It is now accepted that the best way to diagnosis osteoarthritis in your knee (and many other joints for that matter) is your health practitioner interviewing you thoroughly about your problem and closely examining your knee – especially how it looks, feels, moves and most importantly, determining what you can and can’t do easily.

In most cases X-rays and/or scans are not necessary for diagnosis, and are not helpful for determining the severity of your problem or what treatment is best for you.


The most important person involved in managing your knee arthritis is you!

A Physiotherapist’s role is to educate and advise you on the nature of your problem and how best to manage it so you can minimize its effect on your daily life. So, in a way, your physiotherapist acts like your personal “body” coach!

In the case of knee osteoarthritis, there are three main areas of management that are the key to a good outcome:

1.      Keeping your joint healthy – Learning how to protect your knee from exacerbations, what best to do if such a flare up occurs and maintaining your knee joint in as good a condition as possible. Your physiotherapist can advise you on all of these important strategies.

2.      Exercise – this includes strengthening and stretching exercises and increasing your general fitness – your physiotherapist will design a program especially for you and your lifestyle. Research has shown that exercise is as effective as drug treatment for management of knee osteoarthritis and, of course, has less side-effects and great side benefits!

3.      Weight loss and load management – knees are very sensitive to weight gain, so even a small loss of weight can reap great benefits for your knee. Your physiotherapist can give you advice on modifying your activity, exercise and/or sport routines so you are not overloading the knee.

Good management of knee osteoarthritis means less pain and disability and hopefully puts off or negates the need for surgery in the future.




Are you middle-aged, a tad overweight, and suddenly experiencing soreness and stiffness in your knee(s)?  This may have come on after a jarring incident, an increase in weight bearing activity, or for almost no reason at all.  Don’t panic! This does not necessarily mean you are on the slippery slide to a knee replacement!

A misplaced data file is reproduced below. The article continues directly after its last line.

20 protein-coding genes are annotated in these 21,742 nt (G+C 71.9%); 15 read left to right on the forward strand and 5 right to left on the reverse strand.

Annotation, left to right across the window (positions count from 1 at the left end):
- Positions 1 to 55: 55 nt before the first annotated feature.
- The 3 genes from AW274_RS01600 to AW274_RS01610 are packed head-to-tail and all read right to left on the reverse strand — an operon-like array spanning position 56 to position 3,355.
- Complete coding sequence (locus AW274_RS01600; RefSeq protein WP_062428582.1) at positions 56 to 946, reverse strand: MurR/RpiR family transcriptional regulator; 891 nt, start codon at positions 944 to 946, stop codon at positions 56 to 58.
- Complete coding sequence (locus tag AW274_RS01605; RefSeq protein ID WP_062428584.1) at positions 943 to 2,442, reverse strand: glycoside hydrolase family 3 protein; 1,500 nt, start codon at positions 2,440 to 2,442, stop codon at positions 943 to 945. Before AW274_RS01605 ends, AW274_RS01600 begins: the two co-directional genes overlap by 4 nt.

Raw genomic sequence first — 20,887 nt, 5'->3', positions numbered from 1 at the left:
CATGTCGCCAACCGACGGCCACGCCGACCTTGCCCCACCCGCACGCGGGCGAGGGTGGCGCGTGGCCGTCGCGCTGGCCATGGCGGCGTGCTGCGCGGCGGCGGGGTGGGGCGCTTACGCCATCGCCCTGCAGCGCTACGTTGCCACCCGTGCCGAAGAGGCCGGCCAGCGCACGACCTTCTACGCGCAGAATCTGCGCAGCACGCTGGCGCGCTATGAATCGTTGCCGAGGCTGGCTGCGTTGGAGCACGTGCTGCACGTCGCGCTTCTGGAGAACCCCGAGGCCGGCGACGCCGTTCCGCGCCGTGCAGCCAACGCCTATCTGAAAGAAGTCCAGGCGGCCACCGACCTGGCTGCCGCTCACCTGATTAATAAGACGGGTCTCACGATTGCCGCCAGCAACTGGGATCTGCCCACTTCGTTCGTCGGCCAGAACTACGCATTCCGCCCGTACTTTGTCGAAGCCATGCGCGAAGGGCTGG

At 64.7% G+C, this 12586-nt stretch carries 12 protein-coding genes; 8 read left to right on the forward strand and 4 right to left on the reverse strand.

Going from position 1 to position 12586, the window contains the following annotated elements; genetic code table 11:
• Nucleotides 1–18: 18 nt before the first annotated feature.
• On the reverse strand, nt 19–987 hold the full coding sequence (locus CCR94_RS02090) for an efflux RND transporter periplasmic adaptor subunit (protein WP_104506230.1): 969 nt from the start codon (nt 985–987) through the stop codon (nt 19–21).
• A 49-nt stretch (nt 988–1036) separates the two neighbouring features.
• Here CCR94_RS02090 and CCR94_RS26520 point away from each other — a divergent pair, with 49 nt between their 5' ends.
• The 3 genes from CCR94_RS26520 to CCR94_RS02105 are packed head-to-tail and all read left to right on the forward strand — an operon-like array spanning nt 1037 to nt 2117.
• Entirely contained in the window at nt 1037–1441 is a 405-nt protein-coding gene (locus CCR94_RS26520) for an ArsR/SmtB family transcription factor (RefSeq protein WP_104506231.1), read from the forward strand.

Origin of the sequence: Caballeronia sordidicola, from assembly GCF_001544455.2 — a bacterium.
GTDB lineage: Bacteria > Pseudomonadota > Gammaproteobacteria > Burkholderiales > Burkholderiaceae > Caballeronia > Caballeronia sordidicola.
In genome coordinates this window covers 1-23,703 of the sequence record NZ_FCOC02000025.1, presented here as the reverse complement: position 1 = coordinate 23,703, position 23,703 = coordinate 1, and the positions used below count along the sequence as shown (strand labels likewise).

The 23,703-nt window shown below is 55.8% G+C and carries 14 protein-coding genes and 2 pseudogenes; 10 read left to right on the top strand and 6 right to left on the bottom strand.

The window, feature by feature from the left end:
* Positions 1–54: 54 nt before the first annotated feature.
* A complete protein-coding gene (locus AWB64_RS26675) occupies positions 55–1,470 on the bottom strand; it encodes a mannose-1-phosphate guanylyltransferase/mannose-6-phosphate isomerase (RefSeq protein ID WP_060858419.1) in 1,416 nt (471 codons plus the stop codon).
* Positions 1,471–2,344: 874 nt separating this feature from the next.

The most common causes of knee pain in later life that comes on without a significant injury, are the normal aging changes that occur in our joints. Just as we look older on the outside – we also change on the inside!

In the knee, the surfaces of our joints and the menisci (‘cartilages’), which normally cushion our joints, undergo aging processes. In the case of the menisci, they stay in place even though they may wear down or even crack and split. Many of us will not experience any symptoms at all. Some will experience episodes of stiffness and aching when they walk or run, use stairs, or even after periods of rest.

The good news is that in most cases, modifying activity, losing weight, and doing some simple stretching and strengthening exercises for your legs and pelvis, can help to settle symptoms and keep you active for longer.

Physiotherapists at Albert Park Physiotherapy can help assess what your ‘sore knees’ need and prescribe advice and a tailored exercise program.

The important thing to remember is that even if your x-rays/scans show ‘tears in your cartilages’ and/or ‘arthritis’, most people can be helped by non-surgical treatment and either significantly delay or avoid joint replacement surgery in the future1,2.

1Yim JH, Seon JK, Song EK, Choi JI, AU: Kim MC, Lee KB, Seo HY. (2013) "A comparative study of meniscectomy and non-operative treatment for degenerative horizontal tears of the medial meniscus." The American Journal of Sports Medicine 41: 7, 1565-70

2Katz JN1, Brophy RH,(2013) “Surgery versus physical therapy for a meniscal tear and osteoarthritis.” N Engl J Med. May 2; 368(18):1675-84